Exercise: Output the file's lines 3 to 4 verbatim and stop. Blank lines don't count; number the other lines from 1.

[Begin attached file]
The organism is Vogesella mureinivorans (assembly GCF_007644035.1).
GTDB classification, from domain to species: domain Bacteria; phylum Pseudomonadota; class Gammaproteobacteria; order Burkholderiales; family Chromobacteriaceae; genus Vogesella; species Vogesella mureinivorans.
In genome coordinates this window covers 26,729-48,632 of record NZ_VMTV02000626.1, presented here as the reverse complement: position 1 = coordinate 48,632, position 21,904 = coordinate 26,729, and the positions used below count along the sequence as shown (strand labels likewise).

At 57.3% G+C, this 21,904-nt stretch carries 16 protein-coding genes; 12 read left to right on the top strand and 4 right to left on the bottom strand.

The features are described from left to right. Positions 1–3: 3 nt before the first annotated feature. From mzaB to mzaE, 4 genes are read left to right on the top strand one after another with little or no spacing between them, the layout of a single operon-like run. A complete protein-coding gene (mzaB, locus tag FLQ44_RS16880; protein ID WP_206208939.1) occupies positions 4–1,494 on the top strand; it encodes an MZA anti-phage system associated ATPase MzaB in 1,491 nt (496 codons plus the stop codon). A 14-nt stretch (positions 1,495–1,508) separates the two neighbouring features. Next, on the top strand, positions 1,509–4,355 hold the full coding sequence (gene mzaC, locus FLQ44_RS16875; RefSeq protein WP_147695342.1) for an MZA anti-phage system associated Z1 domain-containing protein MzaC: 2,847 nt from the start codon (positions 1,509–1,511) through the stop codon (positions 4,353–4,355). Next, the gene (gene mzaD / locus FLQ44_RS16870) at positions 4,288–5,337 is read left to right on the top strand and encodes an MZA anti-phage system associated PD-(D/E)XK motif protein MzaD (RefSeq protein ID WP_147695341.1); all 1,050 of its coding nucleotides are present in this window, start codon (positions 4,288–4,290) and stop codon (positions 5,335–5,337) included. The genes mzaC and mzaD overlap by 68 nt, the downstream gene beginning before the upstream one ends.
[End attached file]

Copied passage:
In genome coordinates this window covers 26,729-48,632 of record NZ_VMTV02000626.1, presented here as the reverse complement: position 1 = coordinate 48,632, position 21,904 = coordinate 26,729, and the positions used below count along the sequence as shown (strand labels likewise).

At 57.3% G+C, this 21,904-nt stretch carries 16 protein-coding genes; 12 read left to right on the top strand and 4 right to left on the bottom strand.